This is a work of fiction: all places and people are fictional, all ideas are hypothetical and do not necessarily represent my (or anyone else’s) actual opinion of how the world does or should work.
Another dozen captioned images of mangled corpses and demolished buildings scrolled by. Lester gave each a cursory glance before mechanically pressing ‘a’ to accept each one. He had just greenlit a major raid on neighborhood and they were going to need all the water-muddying they could get to avoid a complete collapse of support from the populace.
He briefly flashed back to his days in the Introduction to Population Influence class; his instructors had droned endlessly about how to properly conduct photo-ops and publicize the positive sides of occupation - peace and order - to most effectively undercut violent insurgent propaganda. As it turned out, they had all been wrong; when it came to pictures of smiling local children in shiny new schools against 5.7-second videos of_other_ local children caught in exploding homes there was no ratio high enough to matter. The positive had to happening to you, the negative could just be a few seconds of dubiously-sourced video from somewhere you could imagine being to erase the positive. Thus came what the instructors called “Negative Adversary Portrayal”: focusing all information operations on showing the insurgents did the exact same types of things the peacekeeping forces did.
This had two key advantages: first, once everyone hit a certain bottom moral threshold the populace didn’t try to make choices based on morality or high-minded principles of any kind. This left them with materialistic concerns to use to choose a side, so the peacekeepers just needed to employ directed aid and co-opt the right local strongmen to become the favored materialistic choice.
Second, the impact of negative covered was a logarithmic curve: under the old ideas of positive portrayals, a single botched airstrike would completely erase the positive media. Conversely, when all the news was bad, that botched airstrike may barely be noticed by the population, much less have much impact over the footage of all the footage of other collateral damage inflicted by both sides. The latter advantage, for instance, was what enabled Lester to greenlight the raid that was about to commence. The neighborhood in question was still densely populated with unaffiliated civilians, and home to two of the few factories still functioning and providing some sort of normal employment in the city. It also happened to hold the shiny new school the peacekeepers had finished just last month. The raid was likely to destroy at least two-out-of-three, not to mention the attendent civilian casualties. That would have made it completely infeasible under the old-school, but analytics said it would barely shift the overall population sentiment in the current information environment. Still, every little bit helped, so a fresh wave of posts about insurgent attacks was being pushed out to try to blunt the sentiment damage of the raid. Another, more substantial wave, would be pushed out after the raid, to help provide fodder for local peacekeeper advocates and enable immediate whataboutism to mire any public debate that might get too moral in tone.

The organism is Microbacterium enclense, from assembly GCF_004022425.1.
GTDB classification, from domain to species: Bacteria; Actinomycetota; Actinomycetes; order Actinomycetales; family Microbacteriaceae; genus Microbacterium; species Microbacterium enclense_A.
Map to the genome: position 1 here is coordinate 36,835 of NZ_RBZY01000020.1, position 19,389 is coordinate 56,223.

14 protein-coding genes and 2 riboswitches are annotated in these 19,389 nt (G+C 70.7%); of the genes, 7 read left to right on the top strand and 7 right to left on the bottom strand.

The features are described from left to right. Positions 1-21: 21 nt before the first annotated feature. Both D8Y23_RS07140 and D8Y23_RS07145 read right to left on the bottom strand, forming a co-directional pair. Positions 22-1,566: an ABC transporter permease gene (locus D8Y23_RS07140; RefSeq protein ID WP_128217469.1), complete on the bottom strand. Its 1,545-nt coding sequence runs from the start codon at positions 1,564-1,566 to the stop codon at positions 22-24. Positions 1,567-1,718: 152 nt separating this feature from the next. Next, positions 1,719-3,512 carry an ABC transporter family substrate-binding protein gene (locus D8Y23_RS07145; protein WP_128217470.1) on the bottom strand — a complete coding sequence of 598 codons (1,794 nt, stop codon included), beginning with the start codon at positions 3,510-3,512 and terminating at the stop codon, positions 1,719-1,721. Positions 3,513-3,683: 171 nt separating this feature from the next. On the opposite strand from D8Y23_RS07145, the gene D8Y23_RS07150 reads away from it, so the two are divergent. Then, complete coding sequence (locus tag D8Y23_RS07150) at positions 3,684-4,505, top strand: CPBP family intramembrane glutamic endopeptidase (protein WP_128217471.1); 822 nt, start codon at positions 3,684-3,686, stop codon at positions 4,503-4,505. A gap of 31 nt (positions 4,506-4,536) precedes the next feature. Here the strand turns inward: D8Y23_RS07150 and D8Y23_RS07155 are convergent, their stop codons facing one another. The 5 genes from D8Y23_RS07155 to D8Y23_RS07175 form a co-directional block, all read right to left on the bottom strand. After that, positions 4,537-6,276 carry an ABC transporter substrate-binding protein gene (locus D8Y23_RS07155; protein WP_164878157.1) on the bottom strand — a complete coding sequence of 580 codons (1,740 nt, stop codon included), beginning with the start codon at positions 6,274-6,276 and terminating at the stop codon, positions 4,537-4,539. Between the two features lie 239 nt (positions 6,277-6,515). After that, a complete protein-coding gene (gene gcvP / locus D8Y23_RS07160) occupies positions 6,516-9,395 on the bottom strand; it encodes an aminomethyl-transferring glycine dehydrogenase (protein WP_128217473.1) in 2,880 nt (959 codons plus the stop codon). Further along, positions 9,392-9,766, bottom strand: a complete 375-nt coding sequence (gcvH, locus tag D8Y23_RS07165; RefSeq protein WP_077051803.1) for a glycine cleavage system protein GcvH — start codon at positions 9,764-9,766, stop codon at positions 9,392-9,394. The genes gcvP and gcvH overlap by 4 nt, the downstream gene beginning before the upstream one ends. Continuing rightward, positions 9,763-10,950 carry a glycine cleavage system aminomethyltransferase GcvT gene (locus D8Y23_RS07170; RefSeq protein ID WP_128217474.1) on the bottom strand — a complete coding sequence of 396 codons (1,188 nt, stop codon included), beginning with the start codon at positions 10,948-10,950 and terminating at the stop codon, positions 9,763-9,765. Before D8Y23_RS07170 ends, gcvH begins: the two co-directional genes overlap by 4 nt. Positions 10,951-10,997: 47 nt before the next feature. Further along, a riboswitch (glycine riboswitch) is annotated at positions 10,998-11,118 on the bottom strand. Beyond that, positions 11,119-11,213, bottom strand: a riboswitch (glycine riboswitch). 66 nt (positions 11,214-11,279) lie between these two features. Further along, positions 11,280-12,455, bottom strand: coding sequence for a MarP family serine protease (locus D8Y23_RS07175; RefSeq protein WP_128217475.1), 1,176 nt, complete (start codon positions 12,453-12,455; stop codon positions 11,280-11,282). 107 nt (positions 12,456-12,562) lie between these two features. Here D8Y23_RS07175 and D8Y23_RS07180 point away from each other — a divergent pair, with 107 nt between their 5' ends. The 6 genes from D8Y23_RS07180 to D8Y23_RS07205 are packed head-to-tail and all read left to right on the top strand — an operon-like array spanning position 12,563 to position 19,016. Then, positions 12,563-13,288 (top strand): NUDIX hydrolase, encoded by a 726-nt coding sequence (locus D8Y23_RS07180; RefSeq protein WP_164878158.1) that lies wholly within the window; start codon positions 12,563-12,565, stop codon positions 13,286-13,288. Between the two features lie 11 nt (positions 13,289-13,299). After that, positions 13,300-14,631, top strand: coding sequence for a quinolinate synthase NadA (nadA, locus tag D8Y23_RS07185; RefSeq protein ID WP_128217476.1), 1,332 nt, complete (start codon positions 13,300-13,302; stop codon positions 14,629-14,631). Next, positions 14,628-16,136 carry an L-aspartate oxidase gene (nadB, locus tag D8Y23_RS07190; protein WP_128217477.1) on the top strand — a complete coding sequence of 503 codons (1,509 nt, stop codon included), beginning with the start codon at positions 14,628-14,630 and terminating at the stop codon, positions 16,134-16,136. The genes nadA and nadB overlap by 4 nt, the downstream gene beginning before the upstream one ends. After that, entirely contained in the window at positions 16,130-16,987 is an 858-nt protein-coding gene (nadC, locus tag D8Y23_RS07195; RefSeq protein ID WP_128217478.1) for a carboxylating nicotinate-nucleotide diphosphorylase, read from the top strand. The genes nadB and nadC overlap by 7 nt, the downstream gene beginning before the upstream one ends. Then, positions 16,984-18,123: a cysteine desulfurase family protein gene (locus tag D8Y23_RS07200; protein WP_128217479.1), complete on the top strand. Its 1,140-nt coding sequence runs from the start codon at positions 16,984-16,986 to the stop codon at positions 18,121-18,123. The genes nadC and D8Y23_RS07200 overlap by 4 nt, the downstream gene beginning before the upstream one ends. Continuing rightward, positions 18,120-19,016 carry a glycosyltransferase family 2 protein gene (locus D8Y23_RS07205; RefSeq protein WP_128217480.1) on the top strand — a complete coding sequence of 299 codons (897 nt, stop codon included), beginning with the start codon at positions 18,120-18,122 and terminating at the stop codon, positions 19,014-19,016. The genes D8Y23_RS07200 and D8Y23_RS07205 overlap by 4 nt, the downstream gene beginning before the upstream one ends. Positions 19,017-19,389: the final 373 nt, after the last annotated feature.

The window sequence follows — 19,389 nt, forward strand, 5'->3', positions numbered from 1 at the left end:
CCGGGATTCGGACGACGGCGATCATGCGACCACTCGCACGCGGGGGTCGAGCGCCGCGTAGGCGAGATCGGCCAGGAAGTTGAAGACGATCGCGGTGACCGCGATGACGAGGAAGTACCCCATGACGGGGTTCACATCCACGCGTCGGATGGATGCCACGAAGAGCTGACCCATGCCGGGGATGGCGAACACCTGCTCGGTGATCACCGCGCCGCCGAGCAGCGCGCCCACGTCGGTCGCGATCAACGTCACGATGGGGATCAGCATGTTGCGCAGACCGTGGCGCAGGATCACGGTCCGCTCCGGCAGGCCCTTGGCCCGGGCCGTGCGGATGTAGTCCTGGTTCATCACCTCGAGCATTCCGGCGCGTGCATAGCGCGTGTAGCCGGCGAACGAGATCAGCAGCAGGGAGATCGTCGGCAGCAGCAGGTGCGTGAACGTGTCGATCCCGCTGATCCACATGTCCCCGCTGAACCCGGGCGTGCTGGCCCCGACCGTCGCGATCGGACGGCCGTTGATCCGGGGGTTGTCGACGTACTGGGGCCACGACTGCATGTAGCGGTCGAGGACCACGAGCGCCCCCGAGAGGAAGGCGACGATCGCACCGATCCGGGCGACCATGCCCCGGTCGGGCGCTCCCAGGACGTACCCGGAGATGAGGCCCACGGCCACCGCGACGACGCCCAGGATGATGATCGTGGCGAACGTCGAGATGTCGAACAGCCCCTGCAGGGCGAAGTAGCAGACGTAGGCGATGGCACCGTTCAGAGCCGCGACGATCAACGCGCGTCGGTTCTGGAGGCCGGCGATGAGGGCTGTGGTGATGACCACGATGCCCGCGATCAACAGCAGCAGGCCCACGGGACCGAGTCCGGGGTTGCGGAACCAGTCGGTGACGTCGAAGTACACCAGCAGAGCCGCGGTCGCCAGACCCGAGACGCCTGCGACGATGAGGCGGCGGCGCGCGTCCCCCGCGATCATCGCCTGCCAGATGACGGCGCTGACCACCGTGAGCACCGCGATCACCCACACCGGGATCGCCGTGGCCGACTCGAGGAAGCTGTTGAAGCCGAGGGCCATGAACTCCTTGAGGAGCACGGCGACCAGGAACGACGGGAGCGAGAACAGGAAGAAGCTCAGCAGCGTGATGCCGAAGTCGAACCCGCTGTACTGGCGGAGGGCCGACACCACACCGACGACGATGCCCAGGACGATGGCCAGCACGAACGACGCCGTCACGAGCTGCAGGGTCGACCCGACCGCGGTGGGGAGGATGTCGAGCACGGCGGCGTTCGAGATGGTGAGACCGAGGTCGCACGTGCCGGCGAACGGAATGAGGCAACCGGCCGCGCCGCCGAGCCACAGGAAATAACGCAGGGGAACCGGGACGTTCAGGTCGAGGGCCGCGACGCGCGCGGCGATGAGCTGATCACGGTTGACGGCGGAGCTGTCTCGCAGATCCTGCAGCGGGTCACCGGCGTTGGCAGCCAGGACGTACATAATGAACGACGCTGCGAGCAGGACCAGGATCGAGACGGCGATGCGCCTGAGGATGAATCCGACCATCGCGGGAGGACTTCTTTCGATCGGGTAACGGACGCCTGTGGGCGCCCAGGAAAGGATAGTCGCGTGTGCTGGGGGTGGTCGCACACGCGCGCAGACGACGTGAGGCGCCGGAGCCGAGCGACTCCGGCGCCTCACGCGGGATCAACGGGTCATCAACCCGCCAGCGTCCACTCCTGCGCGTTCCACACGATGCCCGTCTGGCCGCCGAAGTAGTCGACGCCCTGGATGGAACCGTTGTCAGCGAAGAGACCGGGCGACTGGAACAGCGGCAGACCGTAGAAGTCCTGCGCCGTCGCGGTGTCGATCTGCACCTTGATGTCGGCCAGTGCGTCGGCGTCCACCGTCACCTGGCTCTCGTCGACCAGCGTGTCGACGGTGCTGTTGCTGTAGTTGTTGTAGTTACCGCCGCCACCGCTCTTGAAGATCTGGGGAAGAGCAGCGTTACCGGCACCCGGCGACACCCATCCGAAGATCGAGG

A few more images scrolled past. Lester noticed the eyes seemed fuzzy on a few of the images and pressed ‘r’ to send them back for refining. Possibly a degradation from too many encoding changes, but more likely these were actually fakes and this particular generation algorithm hadn’t been tested enough. For legal reasons he wasn’t supposed to know anything about that: officially these were images provided by anonymous user submissions, ostensibly local activists and journalists.
An alert popped up indicating a sentiment change. He switched over to the analysis dashboard and saw a few bars shifting down and blinking red - a few new hashtags had started around claims the new school was forcibly indoctrinating children in foreign ideologies.
Maybe blowing up the school will even help local sentiments towards us, Lester thought.
He glanced over the rest of the dashboard - things looked mostly static, and too high. The social media data and analyses feeding this dashboard were deeply flawed: the locals knew which platforms were properly monitored and which weren’t - only the suicidal insurgents ever posted anything truly negative on those channels. A recent patch had managed to get eyes on most of the remaining platforms. Unfortunately, that didn’t help much because all the analysis models were based on a national media dataset. The model worked great for the capital and denser population in the east, but may as well have been a model learned from 12th century monastic dialogues for analyzing posts in the western half of the country. Some of the predictive values had actually been so bad, Lester was getting the most utility out of them by flipping their decisions because they were reliably wrong more often than right. Several of the local translators routinely used the unsensitive analyses as the basis for new jokes.